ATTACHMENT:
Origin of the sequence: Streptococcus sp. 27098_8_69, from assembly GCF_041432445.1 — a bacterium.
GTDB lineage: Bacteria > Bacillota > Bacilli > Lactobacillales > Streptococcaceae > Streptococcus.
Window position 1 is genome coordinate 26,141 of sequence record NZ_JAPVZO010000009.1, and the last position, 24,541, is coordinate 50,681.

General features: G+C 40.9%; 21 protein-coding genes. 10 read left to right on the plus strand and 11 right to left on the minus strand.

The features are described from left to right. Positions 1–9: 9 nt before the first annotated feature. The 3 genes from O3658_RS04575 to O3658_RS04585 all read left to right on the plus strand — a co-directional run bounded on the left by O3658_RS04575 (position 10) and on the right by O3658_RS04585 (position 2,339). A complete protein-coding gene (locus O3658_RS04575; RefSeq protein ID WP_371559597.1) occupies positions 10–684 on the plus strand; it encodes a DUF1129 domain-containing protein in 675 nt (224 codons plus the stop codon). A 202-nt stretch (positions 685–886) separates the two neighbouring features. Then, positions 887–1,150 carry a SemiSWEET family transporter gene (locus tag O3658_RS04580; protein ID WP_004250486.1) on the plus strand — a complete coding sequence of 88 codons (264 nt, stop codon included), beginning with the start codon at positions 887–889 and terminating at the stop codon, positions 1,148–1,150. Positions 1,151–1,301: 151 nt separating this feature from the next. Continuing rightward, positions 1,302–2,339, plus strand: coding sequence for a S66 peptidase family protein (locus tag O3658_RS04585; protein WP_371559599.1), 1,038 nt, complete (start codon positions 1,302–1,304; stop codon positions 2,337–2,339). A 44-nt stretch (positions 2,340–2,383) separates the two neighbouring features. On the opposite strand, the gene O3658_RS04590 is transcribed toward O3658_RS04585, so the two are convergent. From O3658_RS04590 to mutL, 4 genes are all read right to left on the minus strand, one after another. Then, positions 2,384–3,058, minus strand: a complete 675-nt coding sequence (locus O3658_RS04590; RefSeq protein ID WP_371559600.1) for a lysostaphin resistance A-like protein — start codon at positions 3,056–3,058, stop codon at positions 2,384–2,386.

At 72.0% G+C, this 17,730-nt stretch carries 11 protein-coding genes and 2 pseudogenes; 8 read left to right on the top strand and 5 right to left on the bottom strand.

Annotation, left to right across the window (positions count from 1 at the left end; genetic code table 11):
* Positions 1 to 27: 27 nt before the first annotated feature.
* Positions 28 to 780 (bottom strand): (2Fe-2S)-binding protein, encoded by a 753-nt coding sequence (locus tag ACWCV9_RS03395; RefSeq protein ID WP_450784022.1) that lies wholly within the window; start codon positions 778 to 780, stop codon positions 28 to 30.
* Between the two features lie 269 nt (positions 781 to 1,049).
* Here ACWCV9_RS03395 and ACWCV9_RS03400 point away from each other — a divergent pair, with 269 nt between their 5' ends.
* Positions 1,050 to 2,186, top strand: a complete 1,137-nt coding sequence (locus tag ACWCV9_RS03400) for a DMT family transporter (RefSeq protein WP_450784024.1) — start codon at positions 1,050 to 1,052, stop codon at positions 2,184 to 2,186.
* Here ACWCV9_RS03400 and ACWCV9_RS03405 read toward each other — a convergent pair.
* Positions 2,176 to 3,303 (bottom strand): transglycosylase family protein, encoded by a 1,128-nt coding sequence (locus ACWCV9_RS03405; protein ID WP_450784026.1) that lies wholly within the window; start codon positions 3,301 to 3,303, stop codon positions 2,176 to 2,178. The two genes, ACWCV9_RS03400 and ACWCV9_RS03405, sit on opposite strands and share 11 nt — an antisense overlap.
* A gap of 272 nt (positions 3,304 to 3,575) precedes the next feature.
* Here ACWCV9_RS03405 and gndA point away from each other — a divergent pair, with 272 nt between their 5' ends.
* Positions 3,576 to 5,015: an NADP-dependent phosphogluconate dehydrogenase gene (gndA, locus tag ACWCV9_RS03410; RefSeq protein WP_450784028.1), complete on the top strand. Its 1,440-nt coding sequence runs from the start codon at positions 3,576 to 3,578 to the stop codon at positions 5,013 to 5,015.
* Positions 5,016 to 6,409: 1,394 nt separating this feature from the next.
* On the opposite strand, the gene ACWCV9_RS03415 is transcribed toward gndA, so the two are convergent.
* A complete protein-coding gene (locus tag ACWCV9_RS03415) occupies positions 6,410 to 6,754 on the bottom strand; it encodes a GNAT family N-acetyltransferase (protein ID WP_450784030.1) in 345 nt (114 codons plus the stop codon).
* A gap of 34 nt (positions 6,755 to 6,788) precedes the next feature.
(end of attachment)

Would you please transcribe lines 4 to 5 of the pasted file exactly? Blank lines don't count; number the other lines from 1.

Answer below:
General features: G+C 40.9%; 21 protein-coding genes. 10 read left to right on the plus strand and 11 right to left on the minus strand.

The features are described from left to right. Positions 1–9: 9 nt before the first annotated feature. The 3 genes from O3658_RS04575 to O3658_RS04585 all read left to right on the plus strand — a co-directional run bounded on the left by O3658_RS04575 (position 10) and on the right by O3658_RS04585 (position 2,339). A complete protein-coding gene (locus O3658_RS04575; RefSeq protein ID WP_371559597.1) occupies positions 10–684 on the plus strand; it encodes a DUF1129 domain-containing protein in 675 nt (224 codons plus the stop codon). A 202-nt stretch (positions 685–886) separates the two neighbouring features. Then, positions 887–1,150 carry a SemiSWEET family transporter gene (locus tag O3658_RS04580; protein ID WP_004250486.1) on the plus strand — a complete coding sequence of 88 codons (264 nt, stop codon included), beginning with the start codon at positions 887–889 and terminating at the stop codon, positions 1,148–1,150. Positions 1,151–1,301: 151 nt separating this feature from the next. Continuing rightward, positions 1,302–2,339, plus strand: coding sequence for a S66 peptidase family protein (locus tag O3658_RS04585; protein WP_371559599.1), 1,038 nt, complete (start codon positions 1,302–1,304; stop codon positions 2,337–2,339). A 44-nt stretch (positions 2,340–2,383) separates the two neighbouring features. On the opposite strand, the gene O3658_RS04590 is transcribed toward O3658_RS04585, so the two are convergent. From O3658_RS04590 to mutL, 4 genes are all read right to left on the minus strand, one after another. Then, positions 2,384–3,058, minus strand: a complete 675-nt coding sequence (locus O3658_RS04590; RefSeq protein ID WP_371559600.1) for a lysostaphin resistance A-like protein — start codon at positions 3,056–3,058, stop codon at positions 2,384–2,386.